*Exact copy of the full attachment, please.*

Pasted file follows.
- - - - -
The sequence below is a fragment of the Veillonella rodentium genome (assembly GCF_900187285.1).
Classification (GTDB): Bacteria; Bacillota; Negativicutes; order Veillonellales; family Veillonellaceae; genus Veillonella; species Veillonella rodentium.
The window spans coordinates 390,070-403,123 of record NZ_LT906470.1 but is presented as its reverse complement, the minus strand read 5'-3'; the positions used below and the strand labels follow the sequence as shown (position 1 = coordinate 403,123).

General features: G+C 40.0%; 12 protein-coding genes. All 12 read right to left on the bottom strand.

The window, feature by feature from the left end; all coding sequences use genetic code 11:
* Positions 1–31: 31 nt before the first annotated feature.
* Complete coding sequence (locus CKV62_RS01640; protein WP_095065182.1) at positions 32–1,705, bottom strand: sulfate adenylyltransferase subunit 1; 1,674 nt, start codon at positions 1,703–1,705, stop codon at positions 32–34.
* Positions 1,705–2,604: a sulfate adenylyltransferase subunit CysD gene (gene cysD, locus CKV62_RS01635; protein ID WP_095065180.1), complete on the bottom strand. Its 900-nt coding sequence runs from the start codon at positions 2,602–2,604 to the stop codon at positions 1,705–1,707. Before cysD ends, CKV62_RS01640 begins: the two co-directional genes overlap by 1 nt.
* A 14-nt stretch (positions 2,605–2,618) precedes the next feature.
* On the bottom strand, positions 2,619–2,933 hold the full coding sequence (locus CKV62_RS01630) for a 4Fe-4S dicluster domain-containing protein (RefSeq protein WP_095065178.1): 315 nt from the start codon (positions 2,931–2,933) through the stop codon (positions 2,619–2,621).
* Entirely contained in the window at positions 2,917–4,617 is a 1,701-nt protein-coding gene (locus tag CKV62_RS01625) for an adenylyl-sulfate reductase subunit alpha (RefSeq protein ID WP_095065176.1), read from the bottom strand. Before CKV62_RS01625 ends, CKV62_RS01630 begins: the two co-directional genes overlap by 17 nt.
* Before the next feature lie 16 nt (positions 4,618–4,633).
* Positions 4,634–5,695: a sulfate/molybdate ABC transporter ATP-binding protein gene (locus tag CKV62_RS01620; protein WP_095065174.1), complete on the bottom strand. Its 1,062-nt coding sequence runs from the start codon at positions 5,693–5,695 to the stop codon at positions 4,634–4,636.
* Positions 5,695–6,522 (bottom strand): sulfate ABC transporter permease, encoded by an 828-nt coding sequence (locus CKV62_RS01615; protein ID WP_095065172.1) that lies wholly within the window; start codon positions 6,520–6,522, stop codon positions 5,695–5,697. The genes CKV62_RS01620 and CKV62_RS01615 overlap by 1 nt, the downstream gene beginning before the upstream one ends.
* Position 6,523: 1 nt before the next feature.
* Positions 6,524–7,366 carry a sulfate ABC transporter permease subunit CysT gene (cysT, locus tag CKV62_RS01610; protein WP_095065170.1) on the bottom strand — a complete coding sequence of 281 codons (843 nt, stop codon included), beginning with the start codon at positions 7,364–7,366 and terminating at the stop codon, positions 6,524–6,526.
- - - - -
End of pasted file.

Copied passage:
The sequence below is a fragment of the Veillonella rodentium genome (assembly GCF_900187285.1).
Classification (GTDB): Bacteria; Bacillota; Negativicutes; order Veillonellales; family Veillonellaceae; genus Veillonella; species Veillonella rodentium.
The window spans coordinates 390,070-403,123 of record NZ_LT906470.1 but is presented as its reverse complement, the minus strand read 5'-3'; the positions used below and the strand labels follow the sequence as shown (position 1 = coordinate 403,123).

General features: G+C 40.0%; 12 protein-coding genes. All 12 read right to left on the bottom strand.

The window, feature by feature from the left end; all coding sequences use genetic code 11:
* Positions 1–31: 31 nt before the first annotated feature.
* Complete coding sequence (locus CKV62_RS01640; protein WP_095065182.1) at positions 32–1,705, bottom strand: sulfate adenylyltransferase subunit 1; 1,674 nt, start codon at positions 1,703–1,705, stop codon at positions 32–34.
* Positions 1,705–2,604: a sulfate adenylyltransferase subunit CysD gene (gene cysD, locus CKV62_RS01635; protein ID WP_095065180.1), complete on the bottom strand. Its 900-nt coding sequence runs from the start codon at positions 2,602–2,604 to the stop codon at positions 1,705–1,707. Before cysD ends, CKV62_RS01640 begins: the two co-directional genes overlap by 1 nt.
* A 14-nt stretch (positions 2,605–2,618) precedes the next feature.
* On the bottom strand, positions 2,619–2,933 hold the full coding sequence (locus CKV62_RS01630) for a 4Fe-4S dicluster domain-containing protein (RefSeq protein WP_095065178.1): 315 nt from the start codon (positions 2,931–2,933) through the stop codon (positions 2,619–2,621).
* Entirely contained in the window at positions 2,917–4,617 is a 1,701-nt protein-coding gene (locus tag CKV62_RS01625) for an adenylyl-sulfate reductase subunit alpha (RefSeq protein ID WP_095065176.1), read from the bottom strand. Before CKV62_RS01625 ends, CKV62_RS01630 begins: the two co-directional genes overlap by 17 nt.
* Before the next feature lie 16 nt (positions 4,618–4,633).
* Positions 4,634–5,695: a sulfate/molybdate ABC transporter ATP-binding protein gene (locus tag CKV62_RS01620; protein WP_095065174.1), complete on the bottom strand. Its 1,062-nt coding sequence runs from the start codon at positions 5,693–5,695 to the stop codon at positions 4,634–4,636.
* Positions 5,695–6,522 (bottom strand): sulfate ABC transporter permease, encoded by an 828-nt coding sequence (locus CKV62_RS01615; protein ID WP_095065172.1) that lies wholly within the window; start codon positions 6,520–6,522, stop codon positions 5,695–5,697. The genes CKV62_RS01620 and CKV62_RS01615 overlap by 1 nt, the downstream gene beginning before the upstream one ends.
* Position 6,523: 1 nt before the next feature.
* Positions 6,524–7,366 carry a sulfate ABC transporter permease subunit CysT gene (cysT, locus tag CKV62_RS01610; protein WP_095065170.1) on the bottom strand — a complete coding sequence of 281 codons (843 nt, stop codon included), beginning with the start codon at positions 7,364–7,366 and terminating at the stop codon, positions 6,524–6,526.